Lentils are legumes. In the family of Legumes the lentil is the diamond in the crown. If you are vegetarian, vegan or want to reduce animal protein then – lentils are your go to protein. Why? they have Few calories, lots of value. The favorite combination. They are easy and quick to prepare and satisfying. There are archaeological evidence that lentils were eaten more than 10,000 years ago.
But take for example our familiar and beloved bread that we also started eating 10,000 years ago. Not only did he undergo agricultural processing but many other changes. Since there is actually not much connection between today’s bread and that of 10,000 years ago, but guess what? The lentils are almost the same lentils.
They cultivated (and a part of the cuisine) throughout Europe, Asia, and North Africa.
On top of being high in protein and high in fiber content, which will keep you satiated a long time, there are other reasons you want to make lentils a part of your diet. They are also high in iron, a good source of phytochemicals, and can help control weight.
Dry lentils is one of bag dry foods you bring home with good intentions to eat healthy, only to find the bag weeks later and realize you still have no idea what to do with it.
If you want to become a person who doesn’t toss dusty bags of lentils after years of neglect, let’s dig deeper into what lentils are, what makes them so healthy, and how to make them super tasty and delicious.
A handful of lentils can easily upgrade any soup or salad. They come in different colors (orange, green, black and more ..) and all have excellent nutritional values. But did you wonder what is the difference between the colors of the lentils?
Orange lentils are slightly sweet and excellent for making spreads and soups.
Orange lentils are the fastest lentils for cooking, very soft after cooking, which means that they do not retain their complete form after cooking, but dissolved and mashed.
How to cook: Orange lentils, unlike most legumes, do not require soaking and do not require any pre-cooked cooking for stews or soups. just wash them in tap water about 3 times. They are less recommended for salad.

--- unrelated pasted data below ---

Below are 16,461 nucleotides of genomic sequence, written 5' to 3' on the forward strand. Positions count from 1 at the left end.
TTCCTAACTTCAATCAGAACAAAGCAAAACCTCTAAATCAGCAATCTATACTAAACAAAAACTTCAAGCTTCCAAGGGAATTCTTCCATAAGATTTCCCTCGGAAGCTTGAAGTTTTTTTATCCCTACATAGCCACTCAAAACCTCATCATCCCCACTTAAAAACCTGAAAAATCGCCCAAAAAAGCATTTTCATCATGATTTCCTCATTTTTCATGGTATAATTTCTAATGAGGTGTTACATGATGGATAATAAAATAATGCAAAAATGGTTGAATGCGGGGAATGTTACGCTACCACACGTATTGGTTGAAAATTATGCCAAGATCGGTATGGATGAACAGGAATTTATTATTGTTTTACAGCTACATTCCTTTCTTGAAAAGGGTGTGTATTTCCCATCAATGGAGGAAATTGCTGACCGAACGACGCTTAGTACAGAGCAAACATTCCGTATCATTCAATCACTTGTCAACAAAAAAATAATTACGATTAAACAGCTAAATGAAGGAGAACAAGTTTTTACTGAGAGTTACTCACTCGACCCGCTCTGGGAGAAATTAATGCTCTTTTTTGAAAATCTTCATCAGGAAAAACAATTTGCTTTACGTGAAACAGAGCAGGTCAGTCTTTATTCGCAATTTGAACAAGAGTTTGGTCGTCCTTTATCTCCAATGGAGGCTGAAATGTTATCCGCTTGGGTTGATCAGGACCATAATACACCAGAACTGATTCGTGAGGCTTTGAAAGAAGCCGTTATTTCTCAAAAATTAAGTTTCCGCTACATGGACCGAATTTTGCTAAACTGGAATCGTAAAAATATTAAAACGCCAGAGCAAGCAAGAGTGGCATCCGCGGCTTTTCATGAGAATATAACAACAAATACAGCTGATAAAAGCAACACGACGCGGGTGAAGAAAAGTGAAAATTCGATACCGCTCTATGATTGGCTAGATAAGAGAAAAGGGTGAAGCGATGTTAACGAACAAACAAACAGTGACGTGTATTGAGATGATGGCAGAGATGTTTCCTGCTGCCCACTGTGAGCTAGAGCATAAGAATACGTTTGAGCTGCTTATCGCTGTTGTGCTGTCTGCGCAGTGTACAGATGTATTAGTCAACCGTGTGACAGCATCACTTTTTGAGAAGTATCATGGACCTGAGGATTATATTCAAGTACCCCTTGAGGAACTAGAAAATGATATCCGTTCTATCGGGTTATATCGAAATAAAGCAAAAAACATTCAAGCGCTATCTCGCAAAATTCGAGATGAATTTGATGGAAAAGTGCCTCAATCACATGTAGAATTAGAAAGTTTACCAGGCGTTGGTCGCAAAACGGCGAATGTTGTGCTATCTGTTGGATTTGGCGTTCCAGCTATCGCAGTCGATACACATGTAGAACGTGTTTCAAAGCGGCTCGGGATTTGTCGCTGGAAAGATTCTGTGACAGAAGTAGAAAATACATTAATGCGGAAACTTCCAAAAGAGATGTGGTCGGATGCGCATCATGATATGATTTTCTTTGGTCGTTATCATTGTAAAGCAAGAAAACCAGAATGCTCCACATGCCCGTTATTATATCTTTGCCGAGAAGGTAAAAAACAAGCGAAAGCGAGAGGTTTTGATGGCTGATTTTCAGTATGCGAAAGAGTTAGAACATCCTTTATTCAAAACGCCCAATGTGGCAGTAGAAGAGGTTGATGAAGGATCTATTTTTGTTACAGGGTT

The special health benefit that red lentils provide us with is folic acid. Did you know? A cup of cooked orange lentils provides almost all of the daily amount recommended for folic acid consumption.
This type of lentil is found in dark brown colors. They have a strong, earthy and they are best suited for making salads, stews and are compliments proteins or meaty vegetables (mushrooms).
They are firmer and therefore retain their shape even after cooking. They retain the dark color and can even color the stew in which they are cooked, so it is worthwhile to cook them separately.
Black lentil cooking time is ֿ30- 35 minutes. Soups and stews do not require pre-cooking but will certainly extend the cooking time. For a salad, cook for at least 45 minutes. To shorten the cooking time, soak the lentils overnight in the refrigerator.
Recommended recipes: Lentils salad, Black lentil patties.
The green lentils, if any, will be faded green as well as green and brown mottled. They are very common in the market and can be prepared with a variety of foods and dishes they have a mild and earthy flavor and ability to hold their texture after being cooked, they can serve as a veggie burger base without overpowering the fresh veggie flavor.
They are semi-soft but retain their shape. The texture is perfect for making patties or soups, and salads.
Black lentil cooking time is ֿ40- 45 minutes. Also known as lentilles du Puy, these lentils are slate green in color with bluish black undertones and they are about one-third the size of green lentils. It’s grown in the volcanic soils of the Le Puy district in the Auvergne in central France for nearly the past two thousand years. Puy lentils offer exceptional quality, flavor, and nutritional content, most notably mineral contents and particularly iron and magnesium.
As a source of anthocyanins, their dark color, similar to that as found in blueberries and black grapes, provides valuable antioxidants. They have slightly peppery taste and traditionally served as a side dish, in salads, as a focal point in a meal, or even as a foundation for meat, fish, or game.